Ian Chappell believes Rohit Sharma is capable of handling the role of India’s Test vice-captaincy. In his latest column, the former Australian captain called the Indian opener “an acclaimed” leader.
Considering current Indian vice-captain Ajinkya Rahane’s prolonged poor form, Ian Chappell implies that the middle-order batter could lose his spot in the strong Indian side. The Aussie legend believes Rahane’s No.5 spot could be taken by either Rishabh Pant, Ravindra Jadeja or Hardik Pandya.
Ian Chappell’s recommendations come in the light of his view that India must find a way to include their best spinner Ravichandran Ashwin into their XI. However, the 77-year-old reckons that India will miss Ajinkya Rahane’s tactical input and slip fielding to spinners.
“The only downside would be the loss of Ajinkya Rahane’s tactical input and his slip fielding to the spinners. Nevertheless, Rohit Sharma is now an acclaimed captain and he’s capable of handling the vice-captaincy role,” Ian Chappell wrote in his ESPNCricinfocolumn.
Ajinkya Rahane led Team India in three Tests in Australia in the absence of Virat Kohli after the team suffered its lowest point, getting bowled out for their record-low 36 all out at Adelaide. He exhibited tactical competency as he guided an injury-struck India to a historic 2-1 win.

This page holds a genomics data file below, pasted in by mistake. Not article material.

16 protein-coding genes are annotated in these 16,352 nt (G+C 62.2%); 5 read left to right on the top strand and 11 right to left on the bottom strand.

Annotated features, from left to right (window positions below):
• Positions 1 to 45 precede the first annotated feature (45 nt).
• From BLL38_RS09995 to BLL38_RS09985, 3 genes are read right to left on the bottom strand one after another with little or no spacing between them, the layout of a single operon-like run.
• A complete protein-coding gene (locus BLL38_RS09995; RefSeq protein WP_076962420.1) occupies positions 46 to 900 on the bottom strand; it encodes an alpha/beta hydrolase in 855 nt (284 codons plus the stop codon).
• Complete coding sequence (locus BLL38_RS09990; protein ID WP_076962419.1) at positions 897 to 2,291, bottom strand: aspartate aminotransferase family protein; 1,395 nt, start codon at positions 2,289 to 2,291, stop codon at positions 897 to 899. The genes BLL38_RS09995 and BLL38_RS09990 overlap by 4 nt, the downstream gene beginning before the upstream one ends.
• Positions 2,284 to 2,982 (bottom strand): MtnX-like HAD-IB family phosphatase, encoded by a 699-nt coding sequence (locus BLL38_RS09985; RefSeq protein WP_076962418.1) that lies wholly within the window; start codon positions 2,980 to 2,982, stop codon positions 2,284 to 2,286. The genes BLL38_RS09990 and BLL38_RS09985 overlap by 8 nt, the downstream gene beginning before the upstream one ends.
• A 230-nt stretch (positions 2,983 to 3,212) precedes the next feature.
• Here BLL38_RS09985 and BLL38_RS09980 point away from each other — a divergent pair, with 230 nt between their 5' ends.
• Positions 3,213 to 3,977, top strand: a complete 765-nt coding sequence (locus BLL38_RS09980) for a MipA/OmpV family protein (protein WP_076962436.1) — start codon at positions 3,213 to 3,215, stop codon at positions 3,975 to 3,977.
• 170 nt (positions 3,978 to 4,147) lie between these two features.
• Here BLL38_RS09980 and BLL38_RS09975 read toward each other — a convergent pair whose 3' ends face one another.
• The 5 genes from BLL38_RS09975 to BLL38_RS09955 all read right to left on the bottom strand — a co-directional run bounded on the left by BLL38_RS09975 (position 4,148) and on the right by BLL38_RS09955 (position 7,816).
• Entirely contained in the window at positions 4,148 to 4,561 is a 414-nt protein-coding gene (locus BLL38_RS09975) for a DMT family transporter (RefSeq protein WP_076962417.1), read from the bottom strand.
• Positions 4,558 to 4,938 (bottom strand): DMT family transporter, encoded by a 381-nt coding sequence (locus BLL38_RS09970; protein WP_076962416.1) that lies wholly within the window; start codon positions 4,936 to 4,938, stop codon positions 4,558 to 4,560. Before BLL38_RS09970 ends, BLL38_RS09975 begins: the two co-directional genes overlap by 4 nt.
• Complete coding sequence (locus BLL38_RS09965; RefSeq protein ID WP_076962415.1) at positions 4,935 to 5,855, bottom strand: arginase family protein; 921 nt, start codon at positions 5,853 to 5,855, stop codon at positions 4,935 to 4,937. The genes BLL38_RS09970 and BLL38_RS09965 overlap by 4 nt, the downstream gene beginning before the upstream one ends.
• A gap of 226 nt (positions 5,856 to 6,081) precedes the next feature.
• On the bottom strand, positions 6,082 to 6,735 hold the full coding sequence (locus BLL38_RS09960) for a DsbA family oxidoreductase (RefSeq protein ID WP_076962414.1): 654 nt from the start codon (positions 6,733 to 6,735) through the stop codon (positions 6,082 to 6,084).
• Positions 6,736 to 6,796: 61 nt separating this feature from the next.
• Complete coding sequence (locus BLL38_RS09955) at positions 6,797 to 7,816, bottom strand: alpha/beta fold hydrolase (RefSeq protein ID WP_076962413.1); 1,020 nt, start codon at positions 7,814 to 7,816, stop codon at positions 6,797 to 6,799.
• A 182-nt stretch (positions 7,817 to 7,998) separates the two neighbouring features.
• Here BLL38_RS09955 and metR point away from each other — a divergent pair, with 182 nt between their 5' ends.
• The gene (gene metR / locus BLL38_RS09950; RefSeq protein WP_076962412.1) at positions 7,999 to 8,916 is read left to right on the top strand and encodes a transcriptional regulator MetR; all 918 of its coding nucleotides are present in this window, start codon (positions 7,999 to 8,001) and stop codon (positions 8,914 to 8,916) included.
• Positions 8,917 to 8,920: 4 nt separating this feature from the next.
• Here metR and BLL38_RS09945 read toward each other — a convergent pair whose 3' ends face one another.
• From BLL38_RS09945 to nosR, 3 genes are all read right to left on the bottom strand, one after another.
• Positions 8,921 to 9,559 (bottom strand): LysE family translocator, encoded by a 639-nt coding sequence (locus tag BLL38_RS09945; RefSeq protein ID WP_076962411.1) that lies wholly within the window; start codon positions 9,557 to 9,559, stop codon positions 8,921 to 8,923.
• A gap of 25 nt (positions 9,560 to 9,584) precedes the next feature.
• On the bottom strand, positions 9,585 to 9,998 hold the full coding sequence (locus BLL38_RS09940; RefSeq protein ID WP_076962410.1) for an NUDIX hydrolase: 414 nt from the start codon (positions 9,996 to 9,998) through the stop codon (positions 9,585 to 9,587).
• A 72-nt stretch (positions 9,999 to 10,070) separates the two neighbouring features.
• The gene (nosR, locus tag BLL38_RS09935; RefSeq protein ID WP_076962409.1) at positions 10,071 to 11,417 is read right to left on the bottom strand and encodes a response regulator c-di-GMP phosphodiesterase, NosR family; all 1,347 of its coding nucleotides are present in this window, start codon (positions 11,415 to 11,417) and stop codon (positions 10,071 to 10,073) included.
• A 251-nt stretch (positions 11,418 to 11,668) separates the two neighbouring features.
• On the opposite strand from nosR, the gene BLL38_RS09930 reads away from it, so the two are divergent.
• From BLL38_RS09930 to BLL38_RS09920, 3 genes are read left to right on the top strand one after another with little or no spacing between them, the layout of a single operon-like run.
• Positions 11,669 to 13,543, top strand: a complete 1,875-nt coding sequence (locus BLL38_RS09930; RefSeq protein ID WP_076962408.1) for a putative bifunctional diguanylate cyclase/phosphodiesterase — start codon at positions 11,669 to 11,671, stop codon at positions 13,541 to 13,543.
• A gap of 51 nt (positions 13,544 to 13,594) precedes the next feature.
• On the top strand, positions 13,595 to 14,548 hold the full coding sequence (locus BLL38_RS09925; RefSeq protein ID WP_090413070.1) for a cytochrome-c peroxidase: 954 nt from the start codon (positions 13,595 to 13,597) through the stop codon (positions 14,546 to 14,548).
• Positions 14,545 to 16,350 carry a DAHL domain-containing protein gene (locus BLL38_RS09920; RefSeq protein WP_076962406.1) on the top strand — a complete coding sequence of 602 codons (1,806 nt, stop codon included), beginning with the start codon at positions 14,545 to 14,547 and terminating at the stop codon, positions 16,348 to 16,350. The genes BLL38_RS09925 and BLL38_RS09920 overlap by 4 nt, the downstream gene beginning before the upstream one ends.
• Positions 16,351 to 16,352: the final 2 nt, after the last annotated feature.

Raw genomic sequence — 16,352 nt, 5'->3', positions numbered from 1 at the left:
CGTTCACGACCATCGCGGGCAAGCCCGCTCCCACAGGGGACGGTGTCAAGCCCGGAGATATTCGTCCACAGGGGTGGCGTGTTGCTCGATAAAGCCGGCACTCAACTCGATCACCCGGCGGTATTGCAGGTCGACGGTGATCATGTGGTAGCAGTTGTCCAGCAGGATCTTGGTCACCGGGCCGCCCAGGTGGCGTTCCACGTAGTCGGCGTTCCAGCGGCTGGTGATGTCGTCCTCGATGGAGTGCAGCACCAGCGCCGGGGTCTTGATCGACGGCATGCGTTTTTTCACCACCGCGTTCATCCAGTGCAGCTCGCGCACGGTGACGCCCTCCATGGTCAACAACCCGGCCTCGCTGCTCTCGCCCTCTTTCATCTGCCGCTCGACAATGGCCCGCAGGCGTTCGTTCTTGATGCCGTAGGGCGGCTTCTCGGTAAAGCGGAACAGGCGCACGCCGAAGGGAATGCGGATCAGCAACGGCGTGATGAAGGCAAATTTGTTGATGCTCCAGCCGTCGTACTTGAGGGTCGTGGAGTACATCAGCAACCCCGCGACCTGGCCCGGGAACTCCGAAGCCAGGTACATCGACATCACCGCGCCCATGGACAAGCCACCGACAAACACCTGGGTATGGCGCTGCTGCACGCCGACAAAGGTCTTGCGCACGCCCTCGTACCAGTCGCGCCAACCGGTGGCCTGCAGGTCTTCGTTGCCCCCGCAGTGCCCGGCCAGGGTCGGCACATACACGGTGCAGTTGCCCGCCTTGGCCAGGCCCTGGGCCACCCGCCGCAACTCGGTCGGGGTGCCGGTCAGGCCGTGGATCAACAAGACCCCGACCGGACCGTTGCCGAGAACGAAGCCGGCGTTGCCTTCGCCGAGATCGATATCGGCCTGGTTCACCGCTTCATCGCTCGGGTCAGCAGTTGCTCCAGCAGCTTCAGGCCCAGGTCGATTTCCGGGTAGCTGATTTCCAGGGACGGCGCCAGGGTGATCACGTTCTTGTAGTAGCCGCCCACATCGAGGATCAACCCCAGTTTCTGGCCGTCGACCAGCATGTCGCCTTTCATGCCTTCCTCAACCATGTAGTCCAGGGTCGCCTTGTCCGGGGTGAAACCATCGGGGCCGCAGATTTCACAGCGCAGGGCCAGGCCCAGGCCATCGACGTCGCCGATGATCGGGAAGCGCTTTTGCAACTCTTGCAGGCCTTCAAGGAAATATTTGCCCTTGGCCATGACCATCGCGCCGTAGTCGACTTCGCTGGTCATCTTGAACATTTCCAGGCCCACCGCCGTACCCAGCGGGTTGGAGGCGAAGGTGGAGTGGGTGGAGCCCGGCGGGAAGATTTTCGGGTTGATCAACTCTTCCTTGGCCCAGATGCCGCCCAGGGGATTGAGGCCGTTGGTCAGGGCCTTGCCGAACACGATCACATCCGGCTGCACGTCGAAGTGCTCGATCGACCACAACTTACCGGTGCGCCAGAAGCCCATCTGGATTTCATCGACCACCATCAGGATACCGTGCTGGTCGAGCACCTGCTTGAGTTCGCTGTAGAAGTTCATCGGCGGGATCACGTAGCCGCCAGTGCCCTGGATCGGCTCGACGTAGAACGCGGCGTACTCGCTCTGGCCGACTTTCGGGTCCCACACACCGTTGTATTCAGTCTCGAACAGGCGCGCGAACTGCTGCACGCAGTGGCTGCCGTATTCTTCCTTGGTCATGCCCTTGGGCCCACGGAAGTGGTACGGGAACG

However, Rohit Sharma is also a proven leader. Not only has he won a record five IPL titles, but has also led India to eight out of 10 wins in ODIs, including an Asia Cup title.
Rohit Sharma has also won 15 out of his 19 T20Is as a captain. In most of his international outings as captain, he led second-string sides.
Rohit Sharma’s phenomenal rise in Test cricket
A last-minute injury led to Rohit Sharma missing out on his Test debut against South Africa in 2010. He got his opportunity in 2013 and slammed consecutive tons in his first two Tests. Since then, he suffered a big slump in overseas conditions and could never cement his place in the middle-order.
In 2019, Rohit Sharma returned to Test cricket as an opener and immediately made a mark. He has been one of the finest batters in the longer format since his comeback as an opener. In the last two years, he has 1,462 runs from 16 Tests at an average of 58.48. The hallmark of his batting has been the adjustments he made to score runs in Australia and England.
He emerged as India’s best batsman on the tour of England, scoring 368 runs at an average of 52.57. The 127 in the Oval Test was his first overseas ton. He has replaced Virat Kohli as India’s best-ranked Test batsman and is currently ranked at no.5 in the format.
As Ian Chappell predicts, Rohit Sharma is likely to be named India’s Test vice-captain in the home series against New Zealand in November.